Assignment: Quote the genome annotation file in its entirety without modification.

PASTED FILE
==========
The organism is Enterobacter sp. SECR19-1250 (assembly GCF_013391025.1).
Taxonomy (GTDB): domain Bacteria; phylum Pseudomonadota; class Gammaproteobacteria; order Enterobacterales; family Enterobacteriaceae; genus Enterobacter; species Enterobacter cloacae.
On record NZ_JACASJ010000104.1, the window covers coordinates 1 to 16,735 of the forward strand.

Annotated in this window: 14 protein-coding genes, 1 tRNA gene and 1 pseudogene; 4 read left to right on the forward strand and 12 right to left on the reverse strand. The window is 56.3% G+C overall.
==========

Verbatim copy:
The organism is Enterobacter sp. SECR19-1250 (assembly GCF_013391025.1).
Taxonomy (GTDB): domain Bacteria; phylum Pseudomonadota; class Gammaproteobacteria; order Enterobacterales; family Enterobacteriaceae; genus Enterobacter; species Enterobacter cloacae.
On record NZ_JACASJ010000104.1, the window covers coordinates 1 to 16,735 of the forward strand.

Annotated in this window: 14 protein-coding genes, 1 tRNA gene and 1 pseudogene; 4 read left to right on the forward strand and 12 right to left on the reverse strand. The window is 56.3% G+C overall.